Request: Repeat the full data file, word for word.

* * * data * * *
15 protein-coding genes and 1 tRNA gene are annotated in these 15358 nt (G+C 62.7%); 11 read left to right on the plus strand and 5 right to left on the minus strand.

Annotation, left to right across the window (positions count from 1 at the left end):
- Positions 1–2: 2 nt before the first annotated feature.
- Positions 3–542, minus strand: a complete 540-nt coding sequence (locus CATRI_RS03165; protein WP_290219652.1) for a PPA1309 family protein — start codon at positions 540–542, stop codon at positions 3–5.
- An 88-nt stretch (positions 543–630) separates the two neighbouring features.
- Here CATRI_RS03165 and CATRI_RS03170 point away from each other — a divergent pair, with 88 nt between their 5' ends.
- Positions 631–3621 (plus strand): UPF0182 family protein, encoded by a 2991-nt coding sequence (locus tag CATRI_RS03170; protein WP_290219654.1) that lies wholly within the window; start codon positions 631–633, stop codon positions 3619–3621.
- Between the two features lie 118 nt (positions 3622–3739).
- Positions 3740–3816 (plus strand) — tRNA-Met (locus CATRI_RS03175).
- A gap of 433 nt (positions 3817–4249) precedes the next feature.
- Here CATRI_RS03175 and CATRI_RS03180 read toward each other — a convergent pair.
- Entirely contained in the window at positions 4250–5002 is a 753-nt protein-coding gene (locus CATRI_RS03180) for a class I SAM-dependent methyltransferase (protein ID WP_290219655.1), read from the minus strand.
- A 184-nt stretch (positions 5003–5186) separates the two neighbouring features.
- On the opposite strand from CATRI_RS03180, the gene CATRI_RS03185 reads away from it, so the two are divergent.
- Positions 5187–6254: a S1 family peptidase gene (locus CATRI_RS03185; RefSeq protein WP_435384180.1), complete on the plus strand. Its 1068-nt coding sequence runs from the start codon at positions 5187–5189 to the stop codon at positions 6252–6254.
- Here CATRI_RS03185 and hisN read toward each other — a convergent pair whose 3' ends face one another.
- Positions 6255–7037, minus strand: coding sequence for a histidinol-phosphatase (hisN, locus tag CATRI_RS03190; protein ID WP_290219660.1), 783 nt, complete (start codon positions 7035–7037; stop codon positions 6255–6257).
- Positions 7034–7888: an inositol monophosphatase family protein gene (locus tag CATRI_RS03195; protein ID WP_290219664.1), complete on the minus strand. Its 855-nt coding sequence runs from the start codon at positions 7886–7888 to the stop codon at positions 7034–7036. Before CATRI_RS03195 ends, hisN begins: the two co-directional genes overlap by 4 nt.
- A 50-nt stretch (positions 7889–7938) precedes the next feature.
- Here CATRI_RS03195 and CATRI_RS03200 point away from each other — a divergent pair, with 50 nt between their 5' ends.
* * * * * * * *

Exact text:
15 protein-coding genes and 1 tRNA gene are annotated in these 15358 nt (G+C 62.7%); 11 read left to right on the plus strand and 5 right to left on the minus strand.

Annotation, left to right across the window (positions count from 1 at the left end):
- Positions 1–2: 2 nt before the first annotated feature.
- Positions 3–542, minus strand: a complete 540-nt coding sequence (locus CATRI_RS03165; protein WP_290219652.1) for a PPA1309 family protein — start codon at positions 540–542, stop codon at positions 3–5.
- An 88-nt stretch (positions 543–630) separates the two neighbouring features.
- Here CATRI_RS03165 and CATRI_RS03170 point away from each other — a divergent pair, with 88 nt between their 5' ends.
- Positions 631–3621 (plus strand): UPF0182 family protein, encoded by a 2991-nt coding sequence (locus tag CATRI_RS03170; protein WP_290219654.1) that lies wholly within the window; start codon positions 631–633, stop codon positions 3619–3621.
- Between the two features lie 118 nt (positions 3622–3739).
- Positions 3740–3816 (plus strand) — tRNA-Met (locus CATRI_RS03175).
- A gap of 433 nt (positions 3817–4249) precedes the next feature.
- Here CATRI_RS03175 and CATRI_RS03180 read toward each other — a convergent pair.
- Entirely contained in the window at positions 4250–5002 is a 753-nt protein-coding gene (locus CATRI_RS03180) for a class I SAM-dependent methyltransferase (protein ID WP_290219655.1), read from the minus strand.
- A 184-nt stretch (positions 5003–5186) separates the two neighbouring features.
- On the opposite strand from CATRI_RS03180, the gene CATRI_RS03185 reads away from it, so the two are divergent.
- Positions 5187–6254: a S1 family peptidase gene (locus CATRI_RS03185; RefSeq protein WP_435384180.1), complete on the plus strand. Its 1068-nt coding sequence runs from the start codon at positions 5187–5189 to the stop codon at positions 6252–6254.
- Here CATRI_RS03185 and hisN read toward each other — a convergent pair whose 3' ends face one another.
- Positions 6255–7037, minus strand: coding sequence for a histidinol-phosphatase (hisN, locus tag CATRI_RS03190; protein ID WP_290219660.1), 783 nt, complete (start codon positions 7035–7037; stop codon positions 6255–6257).
- Positions 7034–7888: an inositol monophosphatase family protein gene (locus tag CATRI_RS03195; protein ID WP_290219664.1), complete on the minus strand. Its 855-nt coding sequence runs from the start codon at positions 7886–7888 to the stop codon at positions 7034–7036. Before CATRI_RS03195 ends, hisN begins: the two co-directional genes overlap by 4 nt.
- A 50-nt stretch (positions 7889–7938) precedes the next feature.
- Here CATRI_RS03195 and CATRI_RS03200 point away from each other — a divergent pair, with 50 nt between their 5' ends.